This Utah merchant says he’s worried about paying rent thanks to Amazon’s war on fake eclipse glasses

A new Utah businessman got tripped up this week because of Amazon’s war against fake eclipse glasses.

Jason Wright, who bought thousands of eclipse glasses on credit and sold them on Amazon, struggled with the company after Amazon blocked him from selling them, according to the Bloomberg.

Wright enlisted his family to help him package them in his parents’ Salt Lake home and sell them to thousands of customers who placed orders. But Amazon began cracking down on fake shades this week, as sellers and merchants had been selling “fake shades that could damage people’s eyes,” according to Bloomberg.

Experts, including some in Utah, have encouraged those interested in the solar eclipse, which will happen Monday, to buy special eye gear to protect themselves, according to the Deseret News.

But Wright’s plan to sell glasses on his own didn’t work out the way he wanted. Wright doesn’t ordinarily sell on the site, so the sudden surge in sales from a new merchant triggered scrutiny.

He received an email that his account had been suspended, as Amazon thought his lack of feedback was questionable. He emailed and called Amazon, but got no response, Bloomberg reported.

So he flew to Seattle. He spoke with Amazon and got the decision changed, but he’s still worried it could all fall apart again.

“I’m on the edge of making a few bucks or falling behind on my rent,” he told Bloomberg. “It’s stressful. I’m very grateful to Amazon. But it would be really nice to have better escalation features when things go wrong.”

If you’re worried about buying glasses on Amazon, the Clark Planetarium offers some for $1 or $2. It’s also a good idea to buy some from a “reputable seller,” including NASA or other organizations.

Utah won’t be in the path of totality …read more

Source:: Deseret News – Business News

‘We Have 14 Black Deaf Americans With Ph.D.s—14’

In many ways, Gallaudet University looks like any other liberal-arts college in America: Brick buildings and leafy walkways are abundant on its campus in Washington, D.C. But at Gallaudet, American Sign Language (ASL) is the lingua franca, and creating space for deaf culture a main priority. Walking to class, students sign in rapid-fire bursts of kinetic language.

Franklin Jones Jr. is one of those students. Though he is thriving now—having gotten his undergraduate degree and now attending graduate school at the university—his path has been a difficult one. In fact, Franklin wasn’t sure college was for him at all. But Dr. Carolyn McCaskill, a professor of deaf studies at Gallaudet who researches the history and structure of black ASL, worked with Franklin to make sure he reached graduation. Not only did he do that, but he graduated magna cum laude with a degree in ASL, linguistics, and deaf studies, and he was selected to deliver remarks at his graduation ceremony.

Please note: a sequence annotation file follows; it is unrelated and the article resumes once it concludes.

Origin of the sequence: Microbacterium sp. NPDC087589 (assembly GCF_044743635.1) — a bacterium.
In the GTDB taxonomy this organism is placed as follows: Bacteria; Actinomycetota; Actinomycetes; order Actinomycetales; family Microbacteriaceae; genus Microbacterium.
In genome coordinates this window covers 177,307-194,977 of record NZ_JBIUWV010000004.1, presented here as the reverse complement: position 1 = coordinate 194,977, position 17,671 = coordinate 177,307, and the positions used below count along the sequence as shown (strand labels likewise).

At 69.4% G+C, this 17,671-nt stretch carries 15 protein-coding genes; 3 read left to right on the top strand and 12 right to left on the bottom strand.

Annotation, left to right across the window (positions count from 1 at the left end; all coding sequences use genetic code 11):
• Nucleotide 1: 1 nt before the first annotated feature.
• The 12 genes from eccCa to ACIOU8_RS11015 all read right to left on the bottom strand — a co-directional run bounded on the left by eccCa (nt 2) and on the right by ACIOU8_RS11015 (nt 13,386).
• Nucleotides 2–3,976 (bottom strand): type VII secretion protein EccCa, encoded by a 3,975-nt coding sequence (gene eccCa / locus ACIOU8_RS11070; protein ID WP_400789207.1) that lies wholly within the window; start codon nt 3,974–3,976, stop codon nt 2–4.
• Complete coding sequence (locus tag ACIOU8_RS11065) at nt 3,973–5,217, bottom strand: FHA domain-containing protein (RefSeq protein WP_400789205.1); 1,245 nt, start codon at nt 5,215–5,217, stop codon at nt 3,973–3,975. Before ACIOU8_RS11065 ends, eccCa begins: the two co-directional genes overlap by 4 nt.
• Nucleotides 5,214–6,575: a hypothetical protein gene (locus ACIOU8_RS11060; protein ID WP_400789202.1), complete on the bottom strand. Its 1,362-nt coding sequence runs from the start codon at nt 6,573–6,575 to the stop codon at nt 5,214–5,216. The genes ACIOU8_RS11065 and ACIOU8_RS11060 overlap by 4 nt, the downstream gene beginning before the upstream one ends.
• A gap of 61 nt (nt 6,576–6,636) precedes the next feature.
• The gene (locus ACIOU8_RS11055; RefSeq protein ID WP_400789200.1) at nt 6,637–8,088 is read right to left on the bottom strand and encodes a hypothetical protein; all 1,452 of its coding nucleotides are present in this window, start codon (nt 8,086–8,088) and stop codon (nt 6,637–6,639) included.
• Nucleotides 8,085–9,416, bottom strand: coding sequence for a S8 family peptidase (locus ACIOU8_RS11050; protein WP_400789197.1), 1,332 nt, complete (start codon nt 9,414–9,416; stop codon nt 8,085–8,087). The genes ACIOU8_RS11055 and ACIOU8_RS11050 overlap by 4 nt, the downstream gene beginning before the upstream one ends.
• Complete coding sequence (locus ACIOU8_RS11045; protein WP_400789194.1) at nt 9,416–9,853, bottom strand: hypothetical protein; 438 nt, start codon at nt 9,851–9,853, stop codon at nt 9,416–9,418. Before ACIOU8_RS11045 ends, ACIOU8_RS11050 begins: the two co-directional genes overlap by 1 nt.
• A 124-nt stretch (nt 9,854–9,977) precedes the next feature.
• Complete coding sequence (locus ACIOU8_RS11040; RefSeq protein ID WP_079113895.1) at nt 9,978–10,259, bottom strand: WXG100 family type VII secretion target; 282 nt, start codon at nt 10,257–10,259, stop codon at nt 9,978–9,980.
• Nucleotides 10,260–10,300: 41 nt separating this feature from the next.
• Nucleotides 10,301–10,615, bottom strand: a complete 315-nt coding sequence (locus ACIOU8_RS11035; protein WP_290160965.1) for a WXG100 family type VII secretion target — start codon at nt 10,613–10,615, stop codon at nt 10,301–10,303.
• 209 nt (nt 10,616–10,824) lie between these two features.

For The Atlantic’s series on mentorship, “On The Shoulders Of Giants,” I spoke with Jones Jr. and McCaskill about their bond, the experience of being black and deaf in America, and how mentorship can promote inclusion.

B.R.J. O’Donnell: Can you talk about what black ASL is particularly well-suited to capturing and communicating?

Carolyn McCaskill: You know how some people may talk loud? I sign loud. So that’s one of the features—a larger signing space. Two-handed signing is also one of the features. In mainstream ASL, someone might just sign with one hand, but in black ASL, two-handed signs are also okay. And then there is repetition. If you sign, “I’m getting out of here,” you will sign it not just once, but twice—you might even sign it three times, for emphasis and also for clarification purposes. So we incorporate our …read more

Source:: The Atlantic – Business

Michelle Singletary: Is debt a deal breaker when dating? Four signs that it is

The intersection of finance and romance is always a tricky place. And many people even arrive there while still dating, when the level of debt — student loans included — being carried by a potential partner creates concern about the next step in the relationship.

Here’s the big picture: There’s $1.4 trillion in outstanding education debt. But what happens when heavy debt hits close to home? What do you do when your significant other is struggling under the weight of student loans? Should you dump him or her because of the debt? Could you bring yourself to marry someone with substantial student loans?

IonTuition, which provides an online debt-management service for students, conducted a survey of 1,000 American adults to determine how student debt plays out in dating.

It’s not playing well.

Seventy-five percent of survey respondents viewed student loan debt as “baggage.” And 12 percent said they’d be more concerned about high levels of education loans than if a prospective partner had a child, was divorced or had a record as a nonviolent felon.

During one of my recent online chats, a reader expressed apprehension about dating someone with student loans. She wasn’t sure if the debt was a deal breaker.

“I am debt-free thanks to various factors, some related to hard work and much related to luck. My parents could help me pay for college,” the reader wrote. “My girlfriend is so incredibly responsible and hardworking but did not grow up with the same privileges. At 20, her parents disowned her for being gay. She went from homeless to working full time to paying for college and graduate school herself and has become a very successful adult.”

Nevertheless, the debt load looms.

“She still has student debt, recently consolidated, as well as some credit card debt (almost all gone),” the reader added. “I’ve never met anyone …read more

Source:: Deseret News – Business News